Greeks flee abroad to find work.
Any regular holiday visitor to the Greek Islands will know how hard most Greeks work to make a living, contrary to the stereotype of feckless layabouts wallowing in comfort on Euro loans.
Most Greeks I know need more than one job to make ends meet and work hard for their low wages and poor pensions.
Now, with Greek unemployment touching 20% many are leaving the cities and heading home to family farms to survive the current economic crisis.
Many Greeks hit by economic hardship are turning to agriculture in search of a better life. They see better prospects and more hope on the farms than in cities, where job losses are severe and pay is being cut.
It is a little bewildering then to learn just how difficult it is for someone to start a business in Greece.
One of the worst examples is that of a young man who lost his city job, returned to his parent's farm and tried to set up as a cattle breeder.
He found his plans blocked at every turn by Byzantine labyrinths of Greek bureaucracy. When he tried to build stockade to house his cattle he found that he needed to complete no fewer than 18 forms before he could even begin.
He was told he needed signed certificates from the Local Municipality, the Directorate of General Forestry. the Topographical Directorate and the Directorate of Agricultural Economy and Veterinary Medicine.
He also needed permission from Directorate of Health, Public Hygiene and Social Services, Ephorate of Contemporary and Modern Monuments, Ephorate of Byzantine Antiquities and Ephorate of Prehistoric and Classic Antiquities as well as consulting the Evaluating Committee of the local Municipality, Urban Planning and the local Mayor to confirm the land was not already allocated for cattle breeding.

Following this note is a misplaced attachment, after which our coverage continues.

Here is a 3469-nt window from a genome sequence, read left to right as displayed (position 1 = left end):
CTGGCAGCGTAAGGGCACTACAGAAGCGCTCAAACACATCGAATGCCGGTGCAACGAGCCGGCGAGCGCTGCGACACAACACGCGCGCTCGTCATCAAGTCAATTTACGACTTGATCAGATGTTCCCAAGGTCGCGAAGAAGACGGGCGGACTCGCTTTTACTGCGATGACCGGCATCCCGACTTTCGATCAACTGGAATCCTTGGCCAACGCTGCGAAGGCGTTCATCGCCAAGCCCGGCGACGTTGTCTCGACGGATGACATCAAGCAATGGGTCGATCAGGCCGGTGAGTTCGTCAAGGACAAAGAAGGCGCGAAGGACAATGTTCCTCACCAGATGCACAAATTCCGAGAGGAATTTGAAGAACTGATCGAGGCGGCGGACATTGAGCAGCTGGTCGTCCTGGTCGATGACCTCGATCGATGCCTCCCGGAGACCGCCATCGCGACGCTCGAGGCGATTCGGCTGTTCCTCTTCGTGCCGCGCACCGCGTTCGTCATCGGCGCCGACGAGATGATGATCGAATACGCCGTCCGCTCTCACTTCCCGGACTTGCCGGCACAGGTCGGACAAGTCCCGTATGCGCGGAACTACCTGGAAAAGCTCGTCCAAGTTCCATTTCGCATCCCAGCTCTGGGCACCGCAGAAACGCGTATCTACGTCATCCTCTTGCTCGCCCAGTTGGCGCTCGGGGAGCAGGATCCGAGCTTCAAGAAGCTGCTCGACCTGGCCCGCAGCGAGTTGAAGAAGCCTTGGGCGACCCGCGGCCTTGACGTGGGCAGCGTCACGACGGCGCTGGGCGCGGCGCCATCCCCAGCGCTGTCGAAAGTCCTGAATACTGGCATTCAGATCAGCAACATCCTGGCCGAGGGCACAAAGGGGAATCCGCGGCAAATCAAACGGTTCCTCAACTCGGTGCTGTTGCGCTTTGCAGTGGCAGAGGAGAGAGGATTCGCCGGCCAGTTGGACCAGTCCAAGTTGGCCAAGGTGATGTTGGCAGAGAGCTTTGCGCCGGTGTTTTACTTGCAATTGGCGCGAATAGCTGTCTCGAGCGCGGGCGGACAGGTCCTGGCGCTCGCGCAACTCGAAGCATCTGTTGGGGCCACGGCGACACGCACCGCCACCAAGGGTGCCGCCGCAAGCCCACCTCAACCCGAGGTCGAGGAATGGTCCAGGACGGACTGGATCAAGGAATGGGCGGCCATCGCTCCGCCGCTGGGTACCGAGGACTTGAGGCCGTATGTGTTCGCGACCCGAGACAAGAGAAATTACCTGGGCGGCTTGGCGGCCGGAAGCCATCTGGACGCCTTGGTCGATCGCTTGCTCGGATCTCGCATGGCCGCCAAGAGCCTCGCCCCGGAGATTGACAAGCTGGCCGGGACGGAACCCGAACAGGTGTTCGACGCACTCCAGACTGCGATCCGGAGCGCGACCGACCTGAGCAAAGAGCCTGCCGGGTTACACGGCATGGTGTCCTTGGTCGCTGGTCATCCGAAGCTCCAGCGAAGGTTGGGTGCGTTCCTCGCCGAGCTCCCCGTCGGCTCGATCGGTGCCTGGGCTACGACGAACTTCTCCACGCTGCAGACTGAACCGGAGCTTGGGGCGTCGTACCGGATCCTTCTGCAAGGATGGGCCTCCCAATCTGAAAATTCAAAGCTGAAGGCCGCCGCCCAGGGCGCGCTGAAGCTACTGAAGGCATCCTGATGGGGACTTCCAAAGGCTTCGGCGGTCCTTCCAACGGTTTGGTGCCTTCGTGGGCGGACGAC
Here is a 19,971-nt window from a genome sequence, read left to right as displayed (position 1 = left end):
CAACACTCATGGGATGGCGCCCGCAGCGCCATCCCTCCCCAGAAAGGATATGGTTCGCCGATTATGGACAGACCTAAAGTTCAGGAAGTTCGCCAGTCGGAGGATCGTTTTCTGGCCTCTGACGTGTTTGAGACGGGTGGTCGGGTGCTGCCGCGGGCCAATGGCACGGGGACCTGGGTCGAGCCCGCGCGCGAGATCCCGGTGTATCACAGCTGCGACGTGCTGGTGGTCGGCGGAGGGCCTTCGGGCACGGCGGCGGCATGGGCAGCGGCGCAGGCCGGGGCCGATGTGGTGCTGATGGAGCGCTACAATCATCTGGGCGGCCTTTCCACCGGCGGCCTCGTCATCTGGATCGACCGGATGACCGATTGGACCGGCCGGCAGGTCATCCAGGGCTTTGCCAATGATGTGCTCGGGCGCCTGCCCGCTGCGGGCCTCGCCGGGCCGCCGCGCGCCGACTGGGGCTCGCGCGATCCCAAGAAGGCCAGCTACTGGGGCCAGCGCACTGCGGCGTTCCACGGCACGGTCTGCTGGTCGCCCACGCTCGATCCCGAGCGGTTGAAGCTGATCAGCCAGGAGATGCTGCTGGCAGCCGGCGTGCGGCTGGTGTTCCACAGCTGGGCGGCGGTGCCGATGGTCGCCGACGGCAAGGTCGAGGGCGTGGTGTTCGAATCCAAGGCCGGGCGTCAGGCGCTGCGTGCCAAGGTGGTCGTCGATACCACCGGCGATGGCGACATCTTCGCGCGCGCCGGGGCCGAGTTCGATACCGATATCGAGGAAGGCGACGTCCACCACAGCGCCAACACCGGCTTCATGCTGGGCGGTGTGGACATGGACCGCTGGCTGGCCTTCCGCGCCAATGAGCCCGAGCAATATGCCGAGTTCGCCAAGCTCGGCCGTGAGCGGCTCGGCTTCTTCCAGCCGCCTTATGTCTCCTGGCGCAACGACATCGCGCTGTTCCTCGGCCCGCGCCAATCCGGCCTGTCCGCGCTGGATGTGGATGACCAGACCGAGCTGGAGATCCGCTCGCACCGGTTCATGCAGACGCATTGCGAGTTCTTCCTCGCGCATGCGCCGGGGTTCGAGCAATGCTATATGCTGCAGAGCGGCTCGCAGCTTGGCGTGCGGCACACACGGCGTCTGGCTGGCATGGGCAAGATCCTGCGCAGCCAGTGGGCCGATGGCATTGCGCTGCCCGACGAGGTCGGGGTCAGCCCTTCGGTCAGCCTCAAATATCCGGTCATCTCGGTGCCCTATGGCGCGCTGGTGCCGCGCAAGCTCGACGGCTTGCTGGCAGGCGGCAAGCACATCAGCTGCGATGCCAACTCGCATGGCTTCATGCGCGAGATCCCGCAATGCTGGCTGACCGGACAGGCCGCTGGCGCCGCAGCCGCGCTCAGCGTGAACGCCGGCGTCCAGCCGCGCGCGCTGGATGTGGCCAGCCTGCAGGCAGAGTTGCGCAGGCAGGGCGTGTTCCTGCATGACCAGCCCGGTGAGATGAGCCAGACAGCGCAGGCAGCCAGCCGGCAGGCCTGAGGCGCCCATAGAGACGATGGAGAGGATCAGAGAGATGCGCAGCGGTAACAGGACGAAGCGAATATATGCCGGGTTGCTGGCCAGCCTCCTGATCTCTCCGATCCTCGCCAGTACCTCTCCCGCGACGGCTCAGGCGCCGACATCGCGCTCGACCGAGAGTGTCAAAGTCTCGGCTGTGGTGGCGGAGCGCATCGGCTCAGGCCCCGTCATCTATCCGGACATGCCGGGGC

He was also required to show tax returns for the previous four years, to get registered as a cattle breeder and obtain a cash receipt confirming that the land allocation had been paid for. Oh yes, and confirmation of an affirmative decision by the Municipality's Committee on Life Quality as well as the correct designation of land use from government officials.
The young man eventually gave up and left the country to find a job.
According to recent reports many Greek unemployed people are now returning to rural villages and to farming. Communities across the country are offering farmland to those who have work.
New programmes have been launched to boost the agricultural economy including several on the Greek islands such as Rhodes and Lesvos.
But with the weight of Greek bureaucracy bearing down on them it is no wonder that many Greeks are now fleeing abroad to find work.